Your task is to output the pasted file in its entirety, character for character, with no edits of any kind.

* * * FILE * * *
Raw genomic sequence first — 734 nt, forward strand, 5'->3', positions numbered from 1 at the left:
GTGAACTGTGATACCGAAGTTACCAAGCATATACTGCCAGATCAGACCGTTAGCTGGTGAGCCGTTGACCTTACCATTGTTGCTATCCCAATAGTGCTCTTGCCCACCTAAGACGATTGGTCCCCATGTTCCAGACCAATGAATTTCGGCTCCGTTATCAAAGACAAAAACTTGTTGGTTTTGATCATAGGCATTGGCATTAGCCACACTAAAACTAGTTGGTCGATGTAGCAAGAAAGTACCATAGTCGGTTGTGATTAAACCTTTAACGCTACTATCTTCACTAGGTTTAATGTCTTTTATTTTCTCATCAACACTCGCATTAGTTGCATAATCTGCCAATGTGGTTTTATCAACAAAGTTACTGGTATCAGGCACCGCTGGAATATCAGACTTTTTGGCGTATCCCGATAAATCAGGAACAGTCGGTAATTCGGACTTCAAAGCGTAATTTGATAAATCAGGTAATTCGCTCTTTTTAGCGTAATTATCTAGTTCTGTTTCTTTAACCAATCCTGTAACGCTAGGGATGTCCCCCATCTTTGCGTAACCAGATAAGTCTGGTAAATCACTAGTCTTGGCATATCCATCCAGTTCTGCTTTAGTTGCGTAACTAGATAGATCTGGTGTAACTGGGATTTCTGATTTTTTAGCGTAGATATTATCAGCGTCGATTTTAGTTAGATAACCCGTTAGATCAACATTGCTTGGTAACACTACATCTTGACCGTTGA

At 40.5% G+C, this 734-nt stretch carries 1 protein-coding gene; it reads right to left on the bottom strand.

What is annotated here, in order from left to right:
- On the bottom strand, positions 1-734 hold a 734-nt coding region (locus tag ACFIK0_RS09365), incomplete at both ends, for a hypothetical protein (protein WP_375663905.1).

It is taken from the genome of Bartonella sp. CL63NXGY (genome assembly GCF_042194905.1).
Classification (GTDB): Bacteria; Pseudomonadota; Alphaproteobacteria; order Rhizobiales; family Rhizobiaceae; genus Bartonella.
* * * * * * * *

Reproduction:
Raw genomic sequence first — 734 nt, forward strand, 5'->3', positions numbered from 1 at the left:
GTGAACTGTGATACCGAAGTTACCAAGCATATACTGCCAGATCAGACCGTTAGCTGGTGAGCCGTTGACCTTACCATTGTTGCTATCCCAATAGTGCTCTTGCCCACCTAAGACGATTGGTCCCCATGTTCCAGACCAATGAATTTCGGCTCCGTTATCAAAGACAAAAACTTGTTGGTTTTGATCATAGGCATTGGCATTAGCCACACTAAAACTAGTTGGTCGATGTAGCAAGAAAGTACCATAGTCGGTTGTGATTAAACCTTTAACGCTACTATCTTCACTAGGTTTAATGTCTTTTATTTTCTCATCAACACTCGCATTAGTTGCATAATCTGCCAATGTGGTTTTATCAACAAAGTTACTGGTATCAGGCACCGCTGGAATATCAGACTTTTTGGCGTATCCCGATAAATCAGGAACAGTCGGTAATTCGGACTTCAAAGCGTAATTTGATAAATCAGGTAATTCGCTCTTTTTAGCGTAATTATCTAGTTCTGTTTCTTTAACCAATCCTGTAACGCTAGGGATGTCCCCCATCTTTGCGTAACCAGATAAGTCTGGTAAATCACTAGTCTTGGCATATCCATCCAGTTCTGCTTTAGTTGCGTAACTAGATAGATCTGGTGTAACTGGGATTTCTGATTTTTTAGCGTAGATATTATCAGCGTCGATTTTAGTTAGATAACCCGTTAGATCAACATTGCTTGGTAACACTACATCTTGACCGTTGA

At 40.5% G+C, this 734-nt stretch carries 1 protein-coding gene; it reads right to left on the bottom strand.

What is annotated here, in order from left to right:
- On the bottom strand, positions 1-734 hold a 734-nt coding region (locus tag ACFIK0_RS09365), incomplete at both ends, for a hypothetical protein (protein WP_375663905.1).

It is taken from the genome of Bartonella sp. CL63NXGY (genome assembly GCF_042194905.1).
Classification (GTDB): Bacteria; Pseudomonadota; Alphaproteobacteria; order Rhizobiales; family Rhizobiaceae; genus Bartonella.